Marlisa Brown MS, RD, CDE, CDN - March 2018

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March 2018 Edition

Accommodating Customers Dietary Requests

by Marlisa Brown MS, RD, CDE, CDN

“Healthy” can mean different things to different people. When you are deciding which options to include on your menu it is important to understand what food trends your customers are looking for.

March 2018 Edition
  • Gluten Free: Requests include; individuals with Celiac Disease, Gluten Sensitivity, Wheat Intolerance, Food Allergies, FAD diets and GI symptoms. For some customers the risks cross contamination can be serious issue.
  • Paleo or The Caveman Diet: Looking for high amounts of protein; (fish and shellfish, beef, chicken, eggs).  Fruit and vegetables, nuts and seeds, and healthful oils including olive oil, macadamia oil, flaxseed, walnut, avocado, and coconut. They avoid cereal grains, legumes, refined sugar, potatoes, processed foods, refined oils, and excess sodium. Milk products are avoided or consumed in small amounts.
  • Organic: Foods grown and raised without pesticides or chemical fertilizers. Healthful farming practices, no sewage, radiation, GMOs and antibiotics.
  • Antibiotic Free: Animals raised without growth hormones or antibiotics
  • Humanely Raised: Animals pasture-raised, grass fed, with no antibiotics, slaughtered in the least painful and stressful way.
  • Farm to Table: Local food that is picked ripe. Restaurants using community agriculture supporting sustainable organic foods. People believe that this increases flavor and product integrity.
  • Atkins: Avoids all or most carbohydrates. Utilizing proteins and fats as the base of the diet. Other variations of this diet are found with modified amounts of carbohydrates or an emphasis on more veggies and leaner less saturated protein options.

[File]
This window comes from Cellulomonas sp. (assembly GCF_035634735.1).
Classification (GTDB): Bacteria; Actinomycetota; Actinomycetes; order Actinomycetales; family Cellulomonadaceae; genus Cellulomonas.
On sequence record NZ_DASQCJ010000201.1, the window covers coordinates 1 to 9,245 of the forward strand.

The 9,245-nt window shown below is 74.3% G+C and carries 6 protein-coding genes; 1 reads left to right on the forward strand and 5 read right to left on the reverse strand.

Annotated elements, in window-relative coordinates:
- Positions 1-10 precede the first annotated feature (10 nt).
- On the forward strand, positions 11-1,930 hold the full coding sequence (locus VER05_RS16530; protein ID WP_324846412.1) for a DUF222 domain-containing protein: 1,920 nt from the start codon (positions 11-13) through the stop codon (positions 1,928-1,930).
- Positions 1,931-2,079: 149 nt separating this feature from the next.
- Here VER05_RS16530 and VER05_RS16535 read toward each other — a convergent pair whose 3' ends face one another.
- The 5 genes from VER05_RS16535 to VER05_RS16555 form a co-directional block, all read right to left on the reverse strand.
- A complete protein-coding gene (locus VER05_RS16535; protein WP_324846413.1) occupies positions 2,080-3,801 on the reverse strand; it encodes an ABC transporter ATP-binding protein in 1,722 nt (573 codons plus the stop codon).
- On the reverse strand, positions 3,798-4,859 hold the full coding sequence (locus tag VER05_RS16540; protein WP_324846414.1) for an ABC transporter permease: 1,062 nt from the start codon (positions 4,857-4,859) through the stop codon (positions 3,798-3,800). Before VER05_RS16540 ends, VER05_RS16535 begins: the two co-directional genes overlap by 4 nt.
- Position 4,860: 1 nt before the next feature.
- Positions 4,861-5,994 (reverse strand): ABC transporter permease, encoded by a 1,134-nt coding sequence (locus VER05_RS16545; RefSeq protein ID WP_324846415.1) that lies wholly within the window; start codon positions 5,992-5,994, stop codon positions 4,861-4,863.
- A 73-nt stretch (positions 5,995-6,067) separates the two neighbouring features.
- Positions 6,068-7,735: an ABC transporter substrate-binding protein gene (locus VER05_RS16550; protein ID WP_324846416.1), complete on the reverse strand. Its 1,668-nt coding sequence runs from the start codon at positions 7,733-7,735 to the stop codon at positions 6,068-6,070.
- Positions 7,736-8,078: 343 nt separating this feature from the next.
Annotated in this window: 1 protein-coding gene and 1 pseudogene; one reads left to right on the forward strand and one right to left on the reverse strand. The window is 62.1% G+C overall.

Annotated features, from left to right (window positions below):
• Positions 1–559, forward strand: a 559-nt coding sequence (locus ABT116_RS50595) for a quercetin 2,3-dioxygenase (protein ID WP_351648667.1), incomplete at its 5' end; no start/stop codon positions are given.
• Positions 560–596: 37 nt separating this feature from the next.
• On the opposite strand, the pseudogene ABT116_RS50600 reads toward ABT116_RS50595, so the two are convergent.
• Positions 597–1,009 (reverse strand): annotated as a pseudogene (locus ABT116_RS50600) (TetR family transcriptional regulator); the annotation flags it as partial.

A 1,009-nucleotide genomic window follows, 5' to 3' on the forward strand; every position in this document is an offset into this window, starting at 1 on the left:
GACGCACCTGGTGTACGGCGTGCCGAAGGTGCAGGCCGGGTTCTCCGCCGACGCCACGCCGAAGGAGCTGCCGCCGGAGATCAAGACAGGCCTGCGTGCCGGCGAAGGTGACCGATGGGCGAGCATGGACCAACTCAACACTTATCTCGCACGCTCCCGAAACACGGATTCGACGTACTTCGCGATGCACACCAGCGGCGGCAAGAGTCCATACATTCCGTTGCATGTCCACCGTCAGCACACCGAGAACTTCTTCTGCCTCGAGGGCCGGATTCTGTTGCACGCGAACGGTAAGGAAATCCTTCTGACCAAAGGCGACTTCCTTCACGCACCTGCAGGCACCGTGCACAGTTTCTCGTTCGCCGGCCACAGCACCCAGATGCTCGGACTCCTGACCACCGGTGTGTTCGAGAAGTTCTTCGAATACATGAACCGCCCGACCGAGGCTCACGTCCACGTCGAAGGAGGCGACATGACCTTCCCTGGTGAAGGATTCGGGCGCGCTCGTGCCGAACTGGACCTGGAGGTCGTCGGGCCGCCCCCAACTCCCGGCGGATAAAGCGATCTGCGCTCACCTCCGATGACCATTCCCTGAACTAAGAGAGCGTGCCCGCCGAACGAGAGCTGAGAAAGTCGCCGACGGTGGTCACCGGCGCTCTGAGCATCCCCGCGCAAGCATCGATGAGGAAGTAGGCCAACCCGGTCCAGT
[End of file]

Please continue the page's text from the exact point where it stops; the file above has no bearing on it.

Dietary Needs Based on Other Health Issues:

  • Vegetarian: Plant based diet that may consume eggs and dairy, lifestyle choice.
  • Whole Food Plant Based: Similar to vegan avoids most animal products with some exceptions.
  • Vegan: Plant based diet that does not include any animal products, without exception. Often advocates of animal rights philosophy.
  • Raw Food Diet: Foods are not cooked more than 115 degrees F, foods are not pasteurized, and don’t have pesticides or chemicals. Methods of preparation include juicing, dehydrating, puree, and sprouting. Those following this diet believe that the food has more enzymes and better health properties. Lots of nuts, seeds, and fresh produce are consumed. May have some food safety risks depending on storage of food.
  • Food Allergies: The top eight allergens include: Egg, Fish, Shellfish, Milk, Soy, Wheat, Peanuts and Tree Nuts. Practices should be set in place to prevent cross contamination.  Only FDA requires these items listed on packaging, USDA does not mandate labeling.  Continual staff education needed.
  • Low Calorie: For weight loss, note measurements of servings and ingredients essential, need nutritional breakdowns.
  • Low Sodium: Difficult to follow in a restaurant setting.  Sodium is found in many foods requires strict label reading and the use of measuring utensils.
  • Low Fat: People following this diet may have a history of pre-diabetes, diabetes, heart disease, high cholesterol, triglycerides, or just a concern for a healthier diet.  High fat animal products are avoided, utilization of healthier oils and nuts but only in small amounts because they are 100% fat.
  • Diabetic Meal Planning: This is a more complex diet then just sugar-free options or no carbs. People with diabetes or pre-diabetes need carbohydrates but in more controlled portions. They are also looking for low-fat and lower sodium meals due to the many complications of managing these disorders. Restaurants must hire a registered dietitian and possibly and certified diabetes educator to help them design these menus.

Marlsa Brown MS RD CDE CDN, Registered Dietitian Certified Diabetes Education, Chef, Consultant, Author of “Gluten-Free Hassle-Free” and “Easy, Gluten-Free”

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